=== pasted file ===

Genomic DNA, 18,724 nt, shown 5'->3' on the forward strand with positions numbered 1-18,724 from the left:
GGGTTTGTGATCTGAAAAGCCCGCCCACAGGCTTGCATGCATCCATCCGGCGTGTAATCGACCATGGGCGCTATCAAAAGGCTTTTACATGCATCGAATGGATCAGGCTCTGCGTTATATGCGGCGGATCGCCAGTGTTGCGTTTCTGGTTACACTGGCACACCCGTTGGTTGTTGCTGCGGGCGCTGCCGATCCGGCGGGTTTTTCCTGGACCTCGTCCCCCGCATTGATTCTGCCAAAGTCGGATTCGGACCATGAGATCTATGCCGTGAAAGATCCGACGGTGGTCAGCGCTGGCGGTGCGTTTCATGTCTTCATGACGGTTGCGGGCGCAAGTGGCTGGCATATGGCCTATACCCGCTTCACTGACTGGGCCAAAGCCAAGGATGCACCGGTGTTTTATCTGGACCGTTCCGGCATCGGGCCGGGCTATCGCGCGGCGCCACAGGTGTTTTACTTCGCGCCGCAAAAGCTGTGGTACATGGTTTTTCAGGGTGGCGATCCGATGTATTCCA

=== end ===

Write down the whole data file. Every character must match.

Genomic DNA, 18,724 nt, shown 5'->3' on the forward strand with positions numbered 1-18,724 from the left:
GGGTTTGTGATCTGAAAAGCCCGCCCACAGGCTTGCATGCATCCATCCGGCGTGTAATCGACCATGGGCGCTATCAAAAGGCTTTTACATGCATCGAATGGATCAGGCTCTGCGTTATATGCGGCGGATCGCCAGTGTTGCGTTTCTGGTTACACTGGCACACCCGTTGGTTGTTGCTGCGGGCGCTGCCGATCCGGCGGGTTTTTCCTGGACCTCGTCCCCCGCATTGATTCTGCCAAAGTCGGATTCGGACCATGAGATCTATGCCGTGAAAGATCCGACGGTGGTCAGCGCTGGCGGTGCGTTTCATGTCTTCATGACGGTTGCGGGCGCAAGTGGCTGGCATATGGCCTATACCCGCTTCACTGACTGGGCCAAAGCCAAGGATGCACCGGTGTTTTATCTGGACCGTTCCGGCATCGGGCCGGGCTATCGCGCGGCGCCACAGGTGTTTTACTTCGCGCCGCAAAAGCTGTGGTACATGGTTTTTCAGGGTGGCGATCCGATGTATTCCA